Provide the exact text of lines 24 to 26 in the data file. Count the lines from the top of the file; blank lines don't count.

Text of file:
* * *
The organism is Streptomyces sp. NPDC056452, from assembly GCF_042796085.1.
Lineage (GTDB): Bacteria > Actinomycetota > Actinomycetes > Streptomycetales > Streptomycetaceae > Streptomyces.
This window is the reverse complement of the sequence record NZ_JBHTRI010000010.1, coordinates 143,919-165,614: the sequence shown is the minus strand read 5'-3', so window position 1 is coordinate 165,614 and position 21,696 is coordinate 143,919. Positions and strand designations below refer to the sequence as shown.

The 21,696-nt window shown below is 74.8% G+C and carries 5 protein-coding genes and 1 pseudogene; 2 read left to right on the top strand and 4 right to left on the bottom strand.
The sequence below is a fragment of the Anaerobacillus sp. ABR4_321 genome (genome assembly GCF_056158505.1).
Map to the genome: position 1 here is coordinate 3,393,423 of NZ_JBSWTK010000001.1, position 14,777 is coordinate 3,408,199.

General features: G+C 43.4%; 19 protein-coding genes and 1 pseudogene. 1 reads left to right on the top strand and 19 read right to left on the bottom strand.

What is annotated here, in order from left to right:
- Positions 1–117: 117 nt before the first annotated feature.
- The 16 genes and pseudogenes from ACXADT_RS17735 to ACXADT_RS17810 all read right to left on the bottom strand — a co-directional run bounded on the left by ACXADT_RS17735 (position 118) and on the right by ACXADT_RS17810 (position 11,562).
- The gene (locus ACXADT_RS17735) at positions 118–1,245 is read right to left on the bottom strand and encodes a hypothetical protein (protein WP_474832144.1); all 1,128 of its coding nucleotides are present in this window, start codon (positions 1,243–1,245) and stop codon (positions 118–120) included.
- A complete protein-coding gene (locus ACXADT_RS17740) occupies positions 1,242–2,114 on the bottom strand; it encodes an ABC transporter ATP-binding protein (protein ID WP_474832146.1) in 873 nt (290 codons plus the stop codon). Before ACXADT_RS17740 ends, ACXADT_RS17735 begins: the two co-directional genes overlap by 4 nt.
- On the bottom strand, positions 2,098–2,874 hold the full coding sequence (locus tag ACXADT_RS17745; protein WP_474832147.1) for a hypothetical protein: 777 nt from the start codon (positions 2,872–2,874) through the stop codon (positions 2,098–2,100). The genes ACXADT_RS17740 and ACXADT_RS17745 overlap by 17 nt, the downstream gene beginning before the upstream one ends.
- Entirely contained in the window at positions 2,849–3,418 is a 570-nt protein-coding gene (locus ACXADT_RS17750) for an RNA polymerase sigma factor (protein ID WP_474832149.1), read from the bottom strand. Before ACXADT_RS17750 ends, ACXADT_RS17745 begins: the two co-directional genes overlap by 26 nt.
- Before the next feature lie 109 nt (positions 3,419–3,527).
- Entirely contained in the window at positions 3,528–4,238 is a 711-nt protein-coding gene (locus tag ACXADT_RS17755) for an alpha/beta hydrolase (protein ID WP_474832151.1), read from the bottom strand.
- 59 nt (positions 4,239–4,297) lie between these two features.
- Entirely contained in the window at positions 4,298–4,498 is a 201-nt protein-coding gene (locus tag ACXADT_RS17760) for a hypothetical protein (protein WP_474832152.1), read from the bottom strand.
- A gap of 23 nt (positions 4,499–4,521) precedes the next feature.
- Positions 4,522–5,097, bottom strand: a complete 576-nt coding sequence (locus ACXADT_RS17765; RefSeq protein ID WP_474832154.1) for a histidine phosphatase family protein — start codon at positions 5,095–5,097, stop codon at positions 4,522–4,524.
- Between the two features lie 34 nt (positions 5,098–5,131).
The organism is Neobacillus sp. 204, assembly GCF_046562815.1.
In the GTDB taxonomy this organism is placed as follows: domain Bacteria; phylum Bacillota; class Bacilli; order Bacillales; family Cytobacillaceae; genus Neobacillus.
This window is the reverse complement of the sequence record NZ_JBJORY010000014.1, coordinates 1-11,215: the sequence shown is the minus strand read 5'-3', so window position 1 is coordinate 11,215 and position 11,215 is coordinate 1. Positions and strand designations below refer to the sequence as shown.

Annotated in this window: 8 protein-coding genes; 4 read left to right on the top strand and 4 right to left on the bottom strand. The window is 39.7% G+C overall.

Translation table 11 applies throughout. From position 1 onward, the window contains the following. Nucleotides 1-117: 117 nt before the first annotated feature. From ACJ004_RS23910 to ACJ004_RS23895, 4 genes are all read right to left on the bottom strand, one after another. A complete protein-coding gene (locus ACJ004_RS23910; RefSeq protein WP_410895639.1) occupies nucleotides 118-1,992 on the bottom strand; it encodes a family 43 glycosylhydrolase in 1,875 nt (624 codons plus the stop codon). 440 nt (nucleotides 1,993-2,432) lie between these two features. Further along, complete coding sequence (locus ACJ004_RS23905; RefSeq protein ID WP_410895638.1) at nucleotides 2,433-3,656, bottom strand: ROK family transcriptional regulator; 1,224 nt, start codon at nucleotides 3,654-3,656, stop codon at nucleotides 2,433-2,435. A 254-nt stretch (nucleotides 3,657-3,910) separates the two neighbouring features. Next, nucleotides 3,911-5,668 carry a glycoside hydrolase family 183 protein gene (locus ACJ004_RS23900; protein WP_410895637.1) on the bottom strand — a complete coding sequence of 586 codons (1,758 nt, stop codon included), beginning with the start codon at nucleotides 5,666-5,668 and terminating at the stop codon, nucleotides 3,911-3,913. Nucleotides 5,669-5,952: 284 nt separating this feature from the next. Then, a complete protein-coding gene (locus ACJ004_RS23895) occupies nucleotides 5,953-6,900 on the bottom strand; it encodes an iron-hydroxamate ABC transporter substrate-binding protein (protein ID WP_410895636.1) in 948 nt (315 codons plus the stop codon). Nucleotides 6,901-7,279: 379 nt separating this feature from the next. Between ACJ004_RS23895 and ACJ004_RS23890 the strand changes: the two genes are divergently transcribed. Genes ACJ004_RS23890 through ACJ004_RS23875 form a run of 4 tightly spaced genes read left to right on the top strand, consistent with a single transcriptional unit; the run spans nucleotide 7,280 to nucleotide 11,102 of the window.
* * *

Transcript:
This window is the reverse complement of the sequence record NZ_JBJORY010000014.1, coordinates 1-11,215: the sequence shown is the minus strand read 5'-3', so window position 1 is coordinate 11,215 and position 11,215 is coordinate 1. Positions and strand designations below refer to the sequence as shown.

Annotated in this window: 8 protein-coding genes; 4 read left to right on the top strand and 4 right to left on the bottom strand. The window is 39.7% G+C overall.

Translation table 11 applies throughout. From position 1 onward, the window contains the following. Nucleotides 1-117: 117 nt before the first annotated feature. From ACJ004_RS23910 to ACJ004_RS23895, 4 genes are all read right to left on the bottom strand, one after another. A complete protein-coding gene (locus ACJ004_RS23910; RefSeq protein WP_410895639.1) occupies nucleotides 118-1,992 on the bottom strand; it encodes a family 43 glycosylhydrolase in 1,875 nt (624 codons plus the stop codon). 440 nt (nucleotides 1,993-2,432) lie between these two features. Further along, complete coding sequence (locus ACJ004_RS23905; RefSeq protein ID WP_410895638.1) at nucleotides 2,433-3,656, bottom strand: ROK family transcriptional regulator; 1,224 nt, start codon at nucleotides 3,654-3,656, stop codon at nucleotides 2,433-2,435. A 254-nt stretch (nucleotides 3,657-3,910) separates the two neighbouring features. Next, nucleotides 3,911-5,668 carry a glycoside hydrolase family 183 protein gene (locus ACJ004_RS23900; protein WP_410895637.1) on the bottom strand — a complete coding sequence of 586 codons (1,758 nt, stop codon included), beginning with the start codon at nucleotides 5,666-5,668 and terminating at the stop codon, nucleotides 3,911-3,913. Nucleotides 5,669-5,952: 284 nt separating this feature from the next. Then, a complete protein-coding gene (locus ACJ004_RS23895) occupies nucleotides 5,953-6,900 on the bottom strand; it encodes an iron-hydroxamate ABC transporter substrate-binding protein (protein ID WP_410895636.1) in 948 nt (315 codons plus the stop codon). Nucleotides 6,901-7,279: 379 nt separating this feature from the next. Between ACJ004_RS23895 and ACJ004_RS23890 the strand changes: the two genes are divergently transcribed. Genes ACJ004_RS23890 through ACJ004_RS23875 form a run of 4 tightly spaced genes read left to right on the top strand, consistent with a single transcriptional unit; the run spans nucleotide 7,280 to nucleotide 11,102 of the window.